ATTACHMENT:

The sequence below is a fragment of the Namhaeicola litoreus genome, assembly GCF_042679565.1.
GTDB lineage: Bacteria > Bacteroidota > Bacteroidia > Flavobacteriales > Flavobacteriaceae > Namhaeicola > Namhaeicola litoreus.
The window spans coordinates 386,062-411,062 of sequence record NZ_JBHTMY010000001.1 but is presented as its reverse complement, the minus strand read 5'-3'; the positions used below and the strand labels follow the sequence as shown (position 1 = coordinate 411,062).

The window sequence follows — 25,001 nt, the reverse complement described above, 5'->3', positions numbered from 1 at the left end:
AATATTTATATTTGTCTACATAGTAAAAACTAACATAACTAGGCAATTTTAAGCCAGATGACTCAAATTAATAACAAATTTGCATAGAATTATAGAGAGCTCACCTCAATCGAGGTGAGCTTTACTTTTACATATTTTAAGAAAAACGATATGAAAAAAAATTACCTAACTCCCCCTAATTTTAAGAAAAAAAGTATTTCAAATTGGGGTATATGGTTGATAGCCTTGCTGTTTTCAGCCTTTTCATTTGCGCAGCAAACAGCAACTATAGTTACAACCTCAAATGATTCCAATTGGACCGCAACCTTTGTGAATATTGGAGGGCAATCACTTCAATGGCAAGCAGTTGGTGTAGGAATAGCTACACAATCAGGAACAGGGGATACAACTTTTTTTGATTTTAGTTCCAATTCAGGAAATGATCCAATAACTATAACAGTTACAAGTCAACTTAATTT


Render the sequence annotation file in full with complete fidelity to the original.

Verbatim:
The sequence below is a fragment of the Namhaeicola litoreus genome, assembly GCF_042679565.1.
GTDB lineage: Bacteria > Bacteroidota > Bacteroidia > Flavobacteriales > Flavobacteriaceae > Namhaeicola > Namhaeicola litoreus.
The window spans coordinates 386,062-411,062 of sequence record NZ_JBHTMY010000001.1 but is presented as its reverse complement, the minus strand read 5'-3'; the positions used below and the strand labels follow the sequence as shown (position 1 = coordinate 411,062).

The window sequence follows — 25,001 nt, the reverse complement described above, 5'->3', positions numbered from 1 at the left end:
AATATTTATATTTGTCTACATAGTAAAAACTAACATAACTAGGCAATTTTAAGCCAGATGACTCAAATTAATAACAAATTTGCATAGAATTATAGAGAGCTCACCTCAATCGAGGTGAGCTTTACTTTTACATATTTTAAGAAAAACGATATGAAAAAAAATTACCTAACTCCCCCTAATTTTAAGAAAAAAAGTATTTCAAATTGGGGTATATGGTTGATAGCCTTGCTGTTTTCAGCCTTTTCATTTGCGCAGCAAACAGCAACTATAGTTACAACCTCAAATGATTCCAATTGGACCGCAACCTTTGTGAATATTGGAGGGCAATCACTTCAATGGCAAGCAGTTGGTGTAGGAATAGCTACACAATCAGGAACAGGGGATACAACTTTTTTTGATTTTAGTTCCAATTCAGGAAATGATCCAATAACTATAACAGTTACAAGTCAACTTAATTT